While it’s true that you can’t judge a book by its cover, you can certainly judge a person by what they eat. But don’t just look at the way someone eats; pay attention to how it makes them feel and how it affects their health and well-being overall. For example, eating an excessive amount of food with an unhealthy fat content will lead to weight gain, but even if someone doesn’t technically gain weight from it, they could still experience other negative health effects such as increased cholesterol or high blood pressure.

Eat mindfully

When we eat mindfully, we enjoy our food more and make better choices when it comes to what we consume. While mindful eating may seem like an oxymoron food is often best enjoyed with very little thought involved!—it simply means focusing on what you’re doing and how you feel in that moment. It can be difficult at first, but studies show that with practice, mindful eaters are less likely to overeat, are more satisfied after meals, and experience less guilt about their food choices.

Keep a journal of what you eat

Start by keeping a daily food diary for three days, in which you note everything you eat and drink. It may seem like a lot of effort at first, but research shows that writing down what you eat can actually reduce calorie intake over time. (If nothing else, it will help curb mindless snacking.) Plus, researchers have found that people who write about their food choices show more restraint than those who don’t. If you’re looking for inspiration, download a few apps like MyFitnessPal and track what you eat every day.

Cut out added sugar

Sugars are often added to food without our knowledge, and many of them are extremely bad for us. Added sugars have been linked with obesity, diabetes, high blood pressure, and several other serious medical conditions. Look at nutrition labels for things like corn syrup or any form of sugar near the top of a list—this means there’s a significant amount in that product. Foods with added sugar also have empty calories; they provide energy but very little else in terms of vitamins or minerals.

Eat more fiber

Eating more fiber is essential for a healthy, balanced diet. Fiber helps regulate blood sugar levels and keeps us feeling fuller for longer. Studies have found that fiber can reduce a person’s risk of developing diabetes, cardiovascular disease, and obesity.

Hydrate yourself

Drinking lots of water is a great way to stay healthy; it helps you stay hydrated and prevents dehydration, which can be damaging or even fatal. Even mild dehydration can slow down our bodies and make us feel lethargic. It’s easy enough just to drink some water throughout your day, but if you really want a boost in energy levels, try drinking about 17 ounces of room-temperature water in between meals.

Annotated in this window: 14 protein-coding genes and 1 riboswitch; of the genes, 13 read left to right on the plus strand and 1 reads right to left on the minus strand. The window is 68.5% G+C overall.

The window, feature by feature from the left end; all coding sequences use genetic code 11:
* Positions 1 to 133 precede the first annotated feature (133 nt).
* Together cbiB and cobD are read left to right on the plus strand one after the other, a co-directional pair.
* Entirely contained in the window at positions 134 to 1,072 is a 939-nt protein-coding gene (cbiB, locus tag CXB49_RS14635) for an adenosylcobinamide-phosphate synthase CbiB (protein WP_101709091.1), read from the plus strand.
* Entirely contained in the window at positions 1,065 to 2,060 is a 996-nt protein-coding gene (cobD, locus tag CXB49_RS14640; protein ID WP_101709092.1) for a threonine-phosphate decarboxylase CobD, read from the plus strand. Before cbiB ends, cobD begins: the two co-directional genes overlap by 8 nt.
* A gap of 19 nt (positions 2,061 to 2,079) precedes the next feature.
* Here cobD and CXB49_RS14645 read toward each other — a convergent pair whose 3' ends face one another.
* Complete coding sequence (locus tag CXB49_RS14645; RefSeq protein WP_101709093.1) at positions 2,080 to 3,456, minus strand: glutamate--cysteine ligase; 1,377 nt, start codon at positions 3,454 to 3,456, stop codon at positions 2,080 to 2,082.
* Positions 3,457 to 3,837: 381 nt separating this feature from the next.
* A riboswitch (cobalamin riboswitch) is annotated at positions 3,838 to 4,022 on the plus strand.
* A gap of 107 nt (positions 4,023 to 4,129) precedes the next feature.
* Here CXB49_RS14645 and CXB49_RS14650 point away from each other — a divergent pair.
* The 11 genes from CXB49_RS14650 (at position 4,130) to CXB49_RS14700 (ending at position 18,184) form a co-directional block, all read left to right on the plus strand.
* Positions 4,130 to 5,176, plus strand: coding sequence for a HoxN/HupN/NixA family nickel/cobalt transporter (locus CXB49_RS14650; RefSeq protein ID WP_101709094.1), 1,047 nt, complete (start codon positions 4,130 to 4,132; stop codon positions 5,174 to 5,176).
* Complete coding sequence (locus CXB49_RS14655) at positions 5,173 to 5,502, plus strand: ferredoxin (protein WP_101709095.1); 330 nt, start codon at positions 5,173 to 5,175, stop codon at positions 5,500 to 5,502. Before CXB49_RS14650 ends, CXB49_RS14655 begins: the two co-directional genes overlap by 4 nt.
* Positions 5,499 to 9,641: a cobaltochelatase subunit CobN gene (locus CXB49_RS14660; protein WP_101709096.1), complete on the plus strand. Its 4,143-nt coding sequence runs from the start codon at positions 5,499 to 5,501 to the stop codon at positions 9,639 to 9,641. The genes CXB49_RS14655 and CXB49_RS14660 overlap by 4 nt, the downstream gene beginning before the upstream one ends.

Fruits and vegetables are good, but so are meats, fish, and dairy

How many times have you been told that fruits and vegetables are good for your muscles blaze? It’s true: A diet rich in fresh produce is linked with a lower risk of obesity, heart disease, and some cancers. But—are you listening closely?—you don’t need to completely eliminate meat, fish, and dairy from your plate to reap these benefits. Rather than viewing all foods as either good or bad, look at what fills up most of your plate.

Stop with the portion sizes already!

When you go out for a meal, ask for a takeaway box as soon as you’ve finished. If you always eat until your plate is empty, that means you’re overeating. If a full plate is a too much food for one person, it probably is. How often do we eat more than we need? Probably all of us at least once in a while – and when it comes to overeating, portion sizes can play a huge role in how much food we consume.

Focus on cooking at home rather than dining out.

Cooking at home allows you to control what goes into your food. You know exactly what’s in it, because you made it! And it means you can prepare an overall healthier meal that fits into a healthy diet. Learn how to cook; start with easy recipes and then expand from there. You’ll feel good about what you put in your body, and who knows you might even save money by cooking at home rather than ordering out or dining out on occasion.

Balance each meal with carbs, protein, and fat.

Your body needs all three macronutrients to function properly. Carbohydrates give you energy and help you feel full, protein helps build Musclesblaze mass, and fat is essential for healthy cell development. That said, not all fats are created equal some are much better for you than others. This is why it’s important to monitor what kinds of fats you eat as well as how much.

Don’t starve yourself.

It seems counterintuitive, but when you are trying to lose weight, it’s better not to fast or starve yourself. Skipping meals may save calories in the short term, but your body will go into starvation mode and slow down its metabolism as a result of slowed digestion and energy burn. After fasting for a few days, you’ll likely start craving more food than before and that can mean gaining back all those extra pounds that you worked so hard to shed.